Permaculture – is this idea of sustainability the way of the future? The idea of permaculture (permanent agriculture or permanent culture) was developed by two Australians in the 1970’s, David Holmgren (a graduate student) and Bill Mollison (his professor) (Sullivan, 2008). There are many branches to the permaculture movement, all of which are related to ecology, sustainability and the idea of working with nature rather than against it. Essentially, leaving as small a footprint as possible on the earth. The way to start to do this is to give back to the environment, grow organic food where possible, drive the car less or reduce energy consumption. In what ways can adopting the theories behind …show more content…
This further ties in with my strong feelings about preserving our environment for not only myself and my family but also for future generations. I love the idea of fresh, organic produce and pasture-raised animals that are sustained by foraging for their food. Imagine the quality of the eggs the chickens and ducks would produce when living in this way. Imagine the health benefits to a family who were able to consume these products.
1. What are the principles of permaculture? How do these principles impact on the sustainability of the local environment?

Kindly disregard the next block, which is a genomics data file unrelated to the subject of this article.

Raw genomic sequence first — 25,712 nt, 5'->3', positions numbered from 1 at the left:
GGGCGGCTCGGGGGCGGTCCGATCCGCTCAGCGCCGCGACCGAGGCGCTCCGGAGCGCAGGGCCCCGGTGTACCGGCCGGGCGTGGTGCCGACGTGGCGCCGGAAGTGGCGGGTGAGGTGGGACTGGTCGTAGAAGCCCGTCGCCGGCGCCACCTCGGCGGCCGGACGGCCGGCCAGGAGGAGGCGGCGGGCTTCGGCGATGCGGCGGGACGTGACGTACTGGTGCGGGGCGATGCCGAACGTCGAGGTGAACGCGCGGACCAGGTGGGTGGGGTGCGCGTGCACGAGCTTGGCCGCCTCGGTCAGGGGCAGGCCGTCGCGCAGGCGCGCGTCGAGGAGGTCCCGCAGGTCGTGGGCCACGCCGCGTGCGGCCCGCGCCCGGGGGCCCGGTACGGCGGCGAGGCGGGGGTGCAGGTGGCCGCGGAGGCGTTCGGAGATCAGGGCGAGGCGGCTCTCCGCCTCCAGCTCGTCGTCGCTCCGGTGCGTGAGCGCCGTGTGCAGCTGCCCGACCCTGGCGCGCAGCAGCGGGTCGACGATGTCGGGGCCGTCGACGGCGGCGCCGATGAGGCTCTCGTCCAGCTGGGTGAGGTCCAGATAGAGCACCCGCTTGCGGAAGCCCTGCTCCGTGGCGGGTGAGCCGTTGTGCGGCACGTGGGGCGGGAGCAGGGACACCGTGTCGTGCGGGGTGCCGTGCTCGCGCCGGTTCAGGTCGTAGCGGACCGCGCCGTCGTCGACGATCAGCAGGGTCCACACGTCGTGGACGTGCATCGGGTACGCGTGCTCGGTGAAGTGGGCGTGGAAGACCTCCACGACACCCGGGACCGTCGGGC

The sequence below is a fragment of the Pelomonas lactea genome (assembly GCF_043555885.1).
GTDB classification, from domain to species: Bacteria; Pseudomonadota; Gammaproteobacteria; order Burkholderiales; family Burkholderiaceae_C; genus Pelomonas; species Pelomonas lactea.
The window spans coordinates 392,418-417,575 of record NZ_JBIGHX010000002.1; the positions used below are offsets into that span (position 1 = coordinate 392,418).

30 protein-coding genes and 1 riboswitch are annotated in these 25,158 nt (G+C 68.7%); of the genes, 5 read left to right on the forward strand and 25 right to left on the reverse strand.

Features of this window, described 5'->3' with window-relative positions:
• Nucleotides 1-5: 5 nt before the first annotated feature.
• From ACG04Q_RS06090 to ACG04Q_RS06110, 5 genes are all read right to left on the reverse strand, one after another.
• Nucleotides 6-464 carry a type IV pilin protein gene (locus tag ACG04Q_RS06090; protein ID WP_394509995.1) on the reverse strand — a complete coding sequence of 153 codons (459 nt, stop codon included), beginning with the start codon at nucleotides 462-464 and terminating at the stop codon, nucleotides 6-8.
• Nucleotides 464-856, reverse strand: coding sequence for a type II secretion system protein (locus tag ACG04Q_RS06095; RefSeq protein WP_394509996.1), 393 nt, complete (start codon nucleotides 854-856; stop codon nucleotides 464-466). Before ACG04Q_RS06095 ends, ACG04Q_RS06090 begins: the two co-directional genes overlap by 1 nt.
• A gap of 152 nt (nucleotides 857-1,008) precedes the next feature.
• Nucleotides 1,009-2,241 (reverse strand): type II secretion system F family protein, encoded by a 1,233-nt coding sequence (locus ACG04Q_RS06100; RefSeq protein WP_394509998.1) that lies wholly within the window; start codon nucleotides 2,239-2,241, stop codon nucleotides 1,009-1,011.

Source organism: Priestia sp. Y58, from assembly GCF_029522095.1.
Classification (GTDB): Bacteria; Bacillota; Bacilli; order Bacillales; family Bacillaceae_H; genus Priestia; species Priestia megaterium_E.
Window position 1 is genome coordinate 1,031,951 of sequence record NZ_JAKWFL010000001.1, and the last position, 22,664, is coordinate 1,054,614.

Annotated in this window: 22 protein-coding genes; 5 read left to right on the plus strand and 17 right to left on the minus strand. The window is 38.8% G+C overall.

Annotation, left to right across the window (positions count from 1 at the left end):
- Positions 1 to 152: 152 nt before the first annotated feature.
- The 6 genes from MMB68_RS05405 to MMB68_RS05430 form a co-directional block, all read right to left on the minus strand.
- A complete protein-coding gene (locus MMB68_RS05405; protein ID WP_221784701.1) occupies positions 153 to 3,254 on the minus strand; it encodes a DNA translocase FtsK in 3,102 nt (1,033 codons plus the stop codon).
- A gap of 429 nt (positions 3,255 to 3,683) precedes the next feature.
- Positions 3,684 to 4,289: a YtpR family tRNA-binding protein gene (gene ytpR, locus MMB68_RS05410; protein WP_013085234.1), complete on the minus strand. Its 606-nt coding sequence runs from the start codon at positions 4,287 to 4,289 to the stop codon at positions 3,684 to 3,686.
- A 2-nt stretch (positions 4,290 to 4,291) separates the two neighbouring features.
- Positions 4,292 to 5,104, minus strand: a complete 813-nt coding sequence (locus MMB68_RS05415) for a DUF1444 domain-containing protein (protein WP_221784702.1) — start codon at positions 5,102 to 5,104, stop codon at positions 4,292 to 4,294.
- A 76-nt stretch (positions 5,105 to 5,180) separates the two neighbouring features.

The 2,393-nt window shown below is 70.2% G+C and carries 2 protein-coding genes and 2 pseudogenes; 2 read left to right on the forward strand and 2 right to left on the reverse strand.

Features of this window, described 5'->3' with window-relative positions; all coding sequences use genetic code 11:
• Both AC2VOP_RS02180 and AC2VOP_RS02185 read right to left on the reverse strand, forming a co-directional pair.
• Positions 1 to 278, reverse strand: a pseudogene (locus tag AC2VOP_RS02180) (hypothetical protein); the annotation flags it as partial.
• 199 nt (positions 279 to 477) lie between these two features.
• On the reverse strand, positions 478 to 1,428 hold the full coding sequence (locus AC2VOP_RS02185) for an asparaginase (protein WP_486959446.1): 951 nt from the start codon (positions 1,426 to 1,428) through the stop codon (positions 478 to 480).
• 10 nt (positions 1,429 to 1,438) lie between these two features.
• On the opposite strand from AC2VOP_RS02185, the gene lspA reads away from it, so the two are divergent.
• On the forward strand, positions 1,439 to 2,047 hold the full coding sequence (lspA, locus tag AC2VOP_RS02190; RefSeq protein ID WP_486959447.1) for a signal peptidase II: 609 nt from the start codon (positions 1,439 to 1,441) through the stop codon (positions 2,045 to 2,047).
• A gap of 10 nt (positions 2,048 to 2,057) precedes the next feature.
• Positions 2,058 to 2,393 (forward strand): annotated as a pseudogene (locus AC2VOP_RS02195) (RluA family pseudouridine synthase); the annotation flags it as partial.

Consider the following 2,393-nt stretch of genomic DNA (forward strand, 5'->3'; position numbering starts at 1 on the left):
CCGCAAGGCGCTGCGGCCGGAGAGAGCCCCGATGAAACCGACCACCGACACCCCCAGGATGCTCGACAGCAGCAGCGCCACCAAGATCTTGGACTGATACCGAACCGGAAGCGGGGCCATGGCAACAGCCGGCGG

2. How would a community garden contribute to the environmental sustainability of the local area?
3. Can permaculture occur on a small …show more content…
Veteto, J. R., & Lockyer, J. (2008). Environmental anthropology engaging permaculture: Moving theory and practice toward sustainability. Culture & Agriculture, 30(1‐2), 47-58.
This article delves into a brief history of permaculture, provides real-life examples of permaculture in practice and describes ways in which anthropologists can incorporate the adaptation of permaculture in an environmental culture into their studies.
2. Stocker, L., & Barnett, K. (1998). The significance and praxis of community‐based sustainability projects: Community gardens in western Australia. Local Environment, 3(2), 179-189.
This article describes the benefits of the development of community gardens, their use of permaculture principles, and the contribution they make to developing sustainable communities.
3. Sullivan, R. (2008). The living culture whose time has come. Ecos, 2008(144), 8-10.
This article discusses the growing mainstream popularity of permaculture in Australia. It also introduces a permaculture farm called the Food Forest, which has its own website and is a valuable source of information in its own